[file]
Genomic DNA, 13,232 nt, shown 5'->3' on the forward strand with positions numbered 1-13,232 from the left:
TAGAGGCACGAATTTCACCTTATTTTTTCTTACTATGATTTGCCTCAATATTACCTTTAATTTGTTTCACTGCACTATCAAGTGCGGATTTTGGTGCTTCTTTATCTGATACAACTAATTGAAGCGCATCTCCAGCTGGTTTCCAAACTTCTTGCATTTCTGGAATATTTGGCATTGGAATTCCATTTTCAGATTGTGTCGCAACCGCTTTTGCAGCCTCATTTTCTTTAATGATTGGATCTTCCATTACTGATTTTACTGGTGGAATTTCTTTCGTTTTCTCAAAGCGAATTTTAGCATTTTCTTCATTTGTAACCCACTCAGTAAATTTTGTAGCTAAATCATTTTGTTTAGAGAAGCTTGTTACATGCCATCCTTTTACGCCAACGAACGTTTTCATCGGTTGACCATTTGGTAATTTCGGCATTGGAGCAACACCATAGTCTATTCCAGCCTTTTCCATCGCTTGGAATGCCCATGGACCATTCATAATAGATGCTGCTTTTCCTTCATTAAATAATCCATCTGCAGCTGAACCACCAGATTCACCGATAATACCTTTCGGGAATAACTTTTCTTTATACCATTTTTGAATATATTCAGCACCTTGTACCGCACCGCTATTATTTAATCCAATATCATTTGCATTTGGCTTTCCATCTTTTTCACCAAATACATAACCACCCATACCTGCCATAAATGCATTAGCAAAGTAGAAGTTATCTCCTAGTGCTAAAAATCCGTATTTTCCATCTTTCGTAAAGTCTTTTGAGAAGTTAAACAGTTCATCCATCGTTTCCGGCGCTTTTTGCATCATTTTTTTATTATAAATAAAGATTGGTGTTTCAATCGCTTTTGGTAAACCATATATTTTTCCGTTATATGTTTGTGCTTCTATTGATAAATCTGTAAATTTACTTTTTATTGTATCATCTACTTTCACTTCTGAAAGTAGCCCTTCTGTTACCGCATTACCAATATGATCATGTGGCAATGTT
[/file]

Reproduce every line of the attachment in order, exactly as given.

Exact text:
Genomic DNA, 13,232 nt, shown 5'->3' on the forward strand with positions numbered 1-13,232 from the left:
TAGAGGCACGAATTTCACCTTATTTTTTCTTACTATGATTTGCCTCAATATTACCTTTAATTTGTTTCACTGCACTATCAAGTGCGGATTTTGGTGCTTCTTTATCTGATACAACTAATTGAAGCGCATCTCCAGCTGGTTTCCAAACTTCTTGCATTTCTGGAATATTTGGCATTGGAATTCCATTTTCAGATTGTGTCGCAACCGCTTTTGCAGCCTCATTTTCTTTAATGATTGGATCTTCCATTACTGATTTTACTGGTGGAATTTCTTTCGTTTTCTCAAAGCGAATTTTAGCATTTTCTTCATTTGTAACCCACTCAGTAAATTTTGTAGCTAAATCATTTTGTTTAGAGAAGCTTGTTACATGCCATCCTTTTACGCCAACGAACGTTTTCATCGGTTGACCATTTGGTAATTTCGGCATTGGAGCAACACCATAGTCTATTCCAGCCTTTTCCATCGCTTGGAATGCCCATGGACCATTCATAATAGATGCTGCTTTTCCTTCATTAAATAATCCATCTGCAGCTGAACCACCAGATTCACCGATAATACCTTTCGGGAATAACTTTTCTTTATACCATTTTTGAATATATTCAGCACCTTGTACCGCACCGCTATTATTTAATCCAATATCATTTGCATTTGGCTTTCCATCTTTTTCACCAAATACATAACCACCCATACCTGCCATAAATGCATTAGCAAAGTAGAAGTTATCTCCTAGTGCTAAAAATCCGTATTTTCCATCTTTCGTAAAGTCTTTTGAGAAGTTAAACAGTTCATCCATCGTTTCCGGCGCTTTTTGCATCATTTTTTTATTATAAATAAAGATTGGTGTTTCAATCGCTTTTGGTAAACCATATATTTTTCCGTTATATGTTTGTGCTTCTATTGATAAATCTGTAAATTTACTTTTTATTGTATCATCTACTTTCACTTCTGAAAGTAGCCCTTCTGTTACCGCATTACCAATATGATCATGTGGCAATGTT